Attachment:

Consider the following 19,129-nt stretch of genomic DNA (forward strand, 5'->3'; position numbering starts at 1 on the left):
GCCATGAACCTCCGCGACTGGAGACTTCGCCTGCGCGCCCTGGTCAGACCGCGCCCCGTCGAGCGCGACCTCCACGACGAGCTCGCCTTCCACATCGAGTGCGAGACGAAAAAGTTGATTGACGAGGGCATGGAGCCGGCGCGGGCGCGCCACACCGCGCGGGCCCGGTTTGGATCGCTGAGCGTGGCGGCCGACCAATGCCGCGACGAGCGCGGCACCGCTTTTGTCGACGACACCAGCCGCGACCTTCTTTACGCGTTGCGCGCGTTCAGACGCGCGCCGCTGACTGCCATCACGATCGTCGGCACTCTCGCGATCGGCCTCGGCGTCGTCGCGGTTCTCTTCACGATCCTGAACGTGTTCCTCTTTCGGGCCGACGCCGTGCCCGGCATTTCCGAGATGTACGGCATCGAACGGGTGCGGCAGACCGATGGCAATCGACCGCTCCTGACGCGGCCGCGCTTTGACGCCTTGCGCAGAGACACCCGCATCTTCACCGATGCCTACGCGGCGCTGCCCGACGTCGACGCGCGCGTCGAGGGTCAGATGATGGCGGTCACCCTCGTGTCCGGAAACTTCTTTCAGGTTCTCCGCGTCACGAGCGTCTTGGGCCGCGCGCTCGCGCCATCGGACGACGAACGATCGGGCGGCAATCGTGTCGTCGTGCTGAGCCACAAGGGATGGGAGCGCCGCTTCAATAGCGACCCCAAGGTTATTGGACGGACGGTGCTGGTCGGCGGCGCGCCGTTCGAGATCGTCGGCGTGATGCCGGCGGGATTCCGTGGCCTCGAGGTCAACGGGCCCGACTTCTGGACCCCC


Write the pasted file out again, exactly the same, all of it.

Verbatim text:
Consider the following 19,129-nt stretch of genomic DNA (forward strand, 5'->3'; position numbering starts at 1 on the left):
GCCATGAACCTCCGCGACTGGAGACTTCGCCTGCGCGCCCTGGTCAGACCGCGCCCCGTCGAGCGCGACCTCCACGACGAGCTCGCCTTCCACATCGAGTGCGAGACGAAAAAGTTGATTGACGAGGGCATGGAGCCGGCGCGGGCGCGCCACACCGCGCGGGCCCGGTTTGGATCGCTGAGCGTGGCGGCCGACCAATGCCGCGACGAGCGCGGCACCGCTTTTGTCGACGACACCAGCCGCGACCTTCTTTACGCGTTGCGCGCGTTCAGACGCGCGCCGCTGACTGCCATCACGATCGTCGGCACTCTCGCGATCGGCCTCGGCGTCGTCGCGGTTCTCTTCACGATCCTGAACGTGTTCCTCTTTCGGGCCGACGCCGTGCCCGGCATTTCCGAGATGTACGGCATCGAACGGGTGCGGCAGACCGATGGCAATCGACCGCTCCTGACGCGGCCGCGCTTTGACGCCTTGCGCAGAGACACCCGCATCTTCACCGATGCCTACGCGGCGCTGCCCGACGTCGACGCGCGCGTCGAGGGTCAGATGATGGCGGTCACCCTCGTGTCCGGAAACTTCTTTCAGGTTCTCCGCGTCACGAGCGTCTTGGGCCGCGCGCTCGCGCCATCGGACGACGAACGATCGGGCGGCAATCGTGTCGTCGTGCTGAGCCACAAGGGATGGGAGCGCCGCTTCAATAGCGACCCCAAGGTTATTGGACGGACGGTGCTGGTCGGCGGCGCGCCGTTCGAGATCGTCGGCGTGATGCCGGCGGGATTCCGTGGCCTCGAGGTCAACGGGCCCGACTTCTGGACCCCC